'In 1636 the still unknown tutor of the youthful William Cavendish, later second Earl of Devonshire, set himself the task of celebrating the district in which his patron lived, and Thomas Hobbes - who considered himself at this time a man of letters rather than a philosopher - produced a poem, De Mirabilibus Pecci Carmen. Hobbes was quite at home at Chatsworth. He had also traveled abroad with his pupil. He had experienced dangers of travel compared with which the Derbyshire Highlands were only child's play. Certainly he could not really have felt the fear and distaste he expressed in his poem, but was obviously describing the scenery about Chatsworth as Latin tradition dictated.
Although the De Mirabilibus Pecci Carmen may offer some material to a reader interested in manifestations of semiscientific curiosity, the student of literature is likely to remember it rather because Hobbes, when he attempted to be a poet, left behind him one of the worst examples of "metaphysical" grotesquerie:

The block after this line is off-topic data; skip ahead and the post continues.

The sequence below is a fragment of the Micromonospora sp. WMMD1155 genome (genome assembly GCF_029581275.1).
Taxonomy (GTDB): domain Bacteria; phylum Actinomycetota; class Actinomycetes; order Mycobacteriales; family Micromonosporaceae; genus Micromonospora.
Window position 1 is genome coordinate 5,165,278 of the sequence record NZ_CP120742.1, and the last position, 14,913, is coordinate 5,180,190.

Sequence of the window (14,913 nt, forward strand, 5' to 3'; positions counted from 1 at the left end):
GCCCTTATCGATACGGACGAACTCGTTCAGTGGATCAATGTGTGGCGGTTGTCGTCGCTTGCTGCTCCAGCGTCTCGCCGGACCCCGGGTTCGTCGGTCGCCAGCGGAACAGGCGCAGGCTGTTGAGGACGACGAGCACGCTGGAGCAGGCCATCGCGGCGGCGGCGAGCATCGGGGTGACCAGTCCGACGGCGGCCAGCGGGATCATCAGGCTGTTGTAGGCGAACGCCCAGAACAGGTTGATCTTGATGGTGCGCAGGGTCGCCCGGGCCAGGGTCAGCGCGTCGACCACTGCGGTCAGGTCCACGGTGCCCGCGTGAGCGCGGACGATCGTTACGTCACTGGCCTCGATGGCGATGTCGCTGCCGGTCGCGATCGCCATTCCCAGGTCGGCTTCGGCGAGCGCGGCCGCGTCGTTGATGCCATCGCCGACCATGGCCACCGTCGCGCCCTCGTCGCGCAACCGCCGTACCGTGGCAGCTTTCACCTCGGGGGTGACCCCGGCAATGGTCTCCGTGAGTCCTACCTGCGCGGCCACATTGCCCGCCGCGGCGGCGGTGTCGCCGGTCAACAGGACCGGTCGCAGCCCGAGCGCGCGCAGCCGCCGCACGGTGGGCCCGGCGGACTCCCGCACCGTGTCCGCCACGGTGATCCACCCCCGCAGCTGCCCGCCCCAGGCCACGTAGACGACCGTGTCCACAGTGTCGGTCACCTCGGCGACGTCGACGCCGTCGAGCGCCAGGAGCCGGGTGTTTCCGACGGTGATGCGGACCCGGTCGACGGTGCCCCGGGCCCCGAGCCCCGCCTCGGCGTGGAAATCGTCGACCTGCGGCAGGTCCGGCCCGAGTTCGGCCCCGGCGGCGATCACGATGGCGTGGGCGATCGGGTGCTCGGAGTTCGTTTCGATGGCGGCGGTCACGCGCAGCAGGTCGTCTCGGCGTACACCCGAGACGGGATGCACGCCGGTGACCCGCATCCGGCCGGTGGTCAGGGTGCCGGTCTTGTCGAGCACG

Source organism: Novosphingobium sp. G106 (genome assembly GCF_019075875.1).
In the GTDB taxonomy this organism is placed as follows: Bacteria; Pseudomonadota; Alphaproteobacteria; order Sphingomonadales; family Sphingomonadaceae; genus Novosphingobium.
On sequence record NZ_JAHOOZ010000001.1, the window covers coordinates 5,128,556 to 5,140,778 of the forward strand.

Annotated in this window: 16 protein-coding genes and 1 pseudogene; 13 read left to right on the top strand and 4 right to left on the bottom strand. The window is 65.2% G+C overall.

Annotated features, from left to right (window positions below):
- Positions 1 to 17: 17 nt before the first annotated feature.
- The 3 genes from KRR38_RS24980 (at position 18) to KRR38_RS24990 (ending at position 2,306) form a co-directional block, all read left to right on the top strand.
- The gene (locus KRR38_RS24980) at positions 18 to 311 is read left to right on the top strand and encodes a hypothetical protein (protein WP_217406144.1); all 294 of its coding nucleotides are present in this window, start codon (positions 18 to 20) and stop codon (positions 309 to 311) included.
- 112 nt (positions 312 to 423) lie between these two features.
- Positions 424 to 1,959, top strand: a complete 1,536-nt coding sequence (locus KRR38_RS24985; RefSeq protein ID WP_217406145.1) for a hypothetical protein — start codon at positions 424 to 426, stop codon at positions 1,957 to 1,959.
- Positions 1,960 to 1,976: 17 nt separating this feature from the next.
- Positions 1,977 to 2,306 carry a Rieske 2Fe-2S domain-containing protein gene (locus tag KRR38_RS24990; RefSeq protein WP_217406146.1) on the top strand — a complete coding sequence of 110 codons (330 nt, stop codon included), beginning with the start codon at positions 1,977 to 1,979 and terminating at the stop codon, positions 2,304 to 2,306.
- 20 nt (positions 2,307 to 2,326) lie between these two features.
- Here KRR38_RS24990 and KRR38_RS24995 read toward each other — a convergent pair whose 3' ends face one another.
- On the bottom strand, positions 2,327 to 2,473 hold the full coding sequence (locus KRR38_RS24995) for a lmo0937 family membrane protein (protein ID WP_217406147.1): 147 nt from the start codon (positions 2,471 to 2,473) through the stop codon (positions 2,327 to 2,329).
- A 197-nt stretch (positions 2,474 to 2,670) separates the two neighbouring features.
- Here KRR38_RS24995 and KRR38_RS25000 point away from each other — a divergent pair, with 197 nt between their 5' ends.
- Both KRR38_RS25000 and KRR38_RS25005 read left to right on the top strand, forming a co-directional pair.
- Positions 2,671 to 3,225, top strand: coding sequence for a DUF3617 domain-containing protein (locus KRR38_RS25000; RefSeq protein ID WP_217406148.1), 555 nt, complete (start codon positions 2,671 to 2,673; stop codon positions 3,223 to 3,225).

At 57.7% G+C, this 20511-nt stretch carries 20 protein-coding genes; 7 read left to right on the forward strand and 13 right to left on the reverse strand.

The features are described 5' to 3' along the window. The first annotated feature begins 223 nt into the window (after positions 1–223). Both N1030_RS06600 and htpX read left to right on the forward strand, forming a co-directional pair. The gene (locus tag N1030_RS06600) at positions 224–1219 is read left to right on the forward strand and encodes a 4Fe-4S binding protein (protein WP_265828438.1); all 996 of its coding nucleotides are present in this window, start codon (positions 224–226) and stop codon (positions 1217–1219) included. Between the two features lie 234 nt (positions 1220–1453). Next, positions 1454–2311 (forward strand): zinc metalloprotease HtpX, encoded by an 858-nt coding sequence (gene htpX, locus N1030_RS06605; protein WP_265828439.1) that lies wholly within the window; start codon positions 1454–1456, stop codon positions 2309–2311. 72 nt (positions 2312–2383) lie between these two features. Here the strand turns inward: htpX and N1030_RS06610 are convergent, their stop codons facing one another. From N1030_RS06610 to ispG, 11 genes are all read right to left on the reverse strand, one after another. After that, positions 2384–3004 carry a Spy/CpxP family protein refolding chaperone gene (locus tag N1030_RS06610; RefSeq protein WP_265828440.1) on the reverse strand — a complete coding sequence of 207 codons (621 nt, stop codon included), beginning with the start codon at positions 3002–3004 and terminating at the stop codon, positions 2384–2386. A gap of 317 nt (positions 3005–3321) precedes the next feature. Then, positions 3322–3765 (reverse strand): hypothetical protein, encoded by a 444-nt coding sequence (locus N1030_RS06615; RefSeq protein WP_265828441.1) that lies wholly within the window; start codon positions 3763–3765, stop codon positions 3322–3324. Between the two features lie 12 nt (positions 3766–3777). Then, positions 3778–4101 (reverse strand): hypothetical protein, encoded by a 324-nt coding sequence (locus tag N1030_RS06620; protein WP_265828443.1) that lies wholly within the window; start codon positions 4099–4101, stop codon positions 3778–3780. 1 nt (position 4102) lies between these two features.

Behind a ruin'd mountain does appear
Swelling into two parts, which turgent are
As when we bend our bodies to the ground,
The buttocks amply sticking out are found.
Such was the mountain poetry of the philosopher who was to give new direction to aesthetics and literary criticism.'
Here is the title page from the 1678 edition, which included Hobbes' Latin and an English translation by 'a person of quality'. Note the reference to 'the Devil's Arse'.
Source: British Library